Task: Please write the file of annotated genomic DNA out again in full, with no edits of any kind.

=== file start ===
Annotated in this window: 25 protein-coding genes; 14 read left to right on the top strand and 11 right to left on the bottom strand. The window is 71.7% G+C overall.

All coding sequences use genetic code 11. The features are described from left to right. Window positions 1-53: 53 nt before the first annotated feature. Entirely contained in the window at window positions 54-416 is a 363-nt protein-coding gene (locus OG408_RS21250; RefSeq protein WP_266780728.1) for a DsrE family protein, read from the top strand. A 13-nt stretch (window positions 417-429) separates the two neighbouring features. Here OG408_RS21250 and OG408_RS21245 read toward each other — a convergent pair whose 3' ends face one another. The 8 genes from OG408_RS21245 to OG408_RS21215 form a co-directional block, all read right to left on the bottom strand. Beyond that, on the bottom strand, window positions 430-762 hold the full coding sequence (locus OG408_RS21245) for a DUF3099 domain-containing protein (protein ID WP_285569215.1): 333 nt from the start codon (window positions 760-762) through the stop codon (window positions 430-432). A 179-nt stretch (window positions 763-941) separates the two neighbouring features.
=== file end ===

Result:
Annotated in this window: 25 protein-coding genes; 14 read left to right on the top strand and 11 right to left on the bottom strand. The window is 71.7% G+C overall.

All coding sequences use genetic code 11. The features are described from left to right. Window positions 1-53: 53 nt before the first annotated feature. Entirely contained in the window at window positions 54-416 is a 363-nt protein-coding gene (locus OG408_RS21250; RefSeq protein WP_266780728.1) for a DsrE family protein, read from the top strand. A 13-nt stretch (window positions 417-429) separates the two neighbouring features. Here OG408_RS21250 and OG408_RS21245 read toward each other — a convergent pair whose 3' ends face one another. The 8 genes from OG408_RS21245 to OG408_RS21215 form a co-directional block, all read right to left on the bottom strand. Beyond that, on the bottom strand, window positions 430-762 hold the full coding sequence (locus OG408_RS21245) for a DUF3099 domain-containing protein (protein ID WP_285569215.1): 333 nt from the start codon (window positions 760-762) through the stop codon (window positions 430-432). A 179-nt stretch (window positions 763-941) separates the two neighbouring features.